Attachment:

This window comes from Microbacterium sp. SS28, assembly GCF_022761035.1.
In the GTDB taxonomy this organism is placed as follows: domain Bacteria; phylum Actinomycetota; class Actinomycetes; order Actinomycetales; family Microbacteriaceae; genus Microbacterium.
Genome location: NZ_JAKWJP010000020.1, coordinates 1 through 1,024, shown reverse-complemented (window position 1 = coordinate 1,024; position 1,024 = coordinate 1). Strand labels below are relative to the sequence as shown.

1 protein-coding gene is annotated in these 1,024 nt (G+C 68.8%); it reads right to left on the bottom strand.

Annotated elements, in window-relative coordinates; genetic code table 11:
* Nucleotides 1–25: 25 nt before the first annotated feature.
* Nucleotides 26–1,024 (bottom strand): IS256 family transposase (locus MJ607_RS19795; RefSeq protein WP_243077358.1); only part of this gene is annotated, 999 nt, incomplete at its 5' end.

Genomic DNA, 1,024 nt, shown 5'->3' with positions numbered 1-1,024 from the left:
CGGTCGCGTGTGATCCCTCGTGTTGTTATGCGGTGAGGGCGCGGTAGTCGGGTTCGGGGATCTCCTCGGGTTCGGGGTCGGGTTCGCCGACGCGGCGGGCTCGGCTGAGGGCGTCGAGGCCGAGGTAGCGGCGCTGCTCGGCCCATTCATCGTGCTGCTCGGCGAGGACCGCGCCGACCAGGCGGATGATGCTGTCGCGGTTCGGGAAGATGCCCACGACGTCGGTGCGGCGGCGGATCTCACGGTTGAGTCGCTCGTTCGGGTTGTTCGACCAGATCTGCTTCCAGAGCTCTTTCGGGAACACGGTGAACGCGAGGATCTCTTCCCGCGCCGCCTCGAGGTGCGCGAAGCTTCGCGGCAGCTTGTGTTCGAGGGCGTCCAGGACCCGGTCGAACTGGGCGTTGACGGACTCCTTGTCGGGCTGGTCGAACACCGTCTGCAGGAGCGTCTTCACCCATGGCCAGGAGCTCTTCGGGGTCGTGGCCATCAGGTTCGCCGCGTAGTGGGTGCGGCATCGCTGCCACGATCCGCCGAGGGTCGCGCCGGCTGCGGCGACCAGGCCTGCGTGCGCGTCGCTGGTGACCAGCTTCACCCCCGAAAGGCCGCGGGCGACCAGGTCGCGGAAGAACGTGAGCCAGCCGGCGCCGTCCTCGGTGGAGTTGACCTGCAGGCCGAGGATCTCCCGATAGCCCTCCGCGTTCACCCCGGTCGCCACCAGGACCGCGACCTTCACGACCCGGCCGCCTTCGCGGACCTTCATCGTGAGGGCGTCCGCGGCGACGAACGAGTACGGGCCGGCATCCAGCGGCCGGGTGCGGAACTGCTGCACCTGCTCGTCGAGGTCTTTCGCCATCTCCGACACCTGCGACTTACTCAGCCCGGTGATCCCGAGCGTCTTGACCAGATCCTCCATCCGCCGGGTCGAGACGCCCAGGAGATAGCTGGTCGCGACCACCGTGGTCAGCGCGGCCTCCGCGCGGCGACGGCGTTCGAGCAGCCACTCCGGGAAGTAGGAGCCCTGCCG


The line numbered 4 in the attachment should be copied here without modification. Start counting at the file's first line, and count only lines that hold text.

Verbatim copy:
1 protein-coding gene is annotated in these 1,024 nt (G+C 68.8%); it reads right to left on the bottom strand.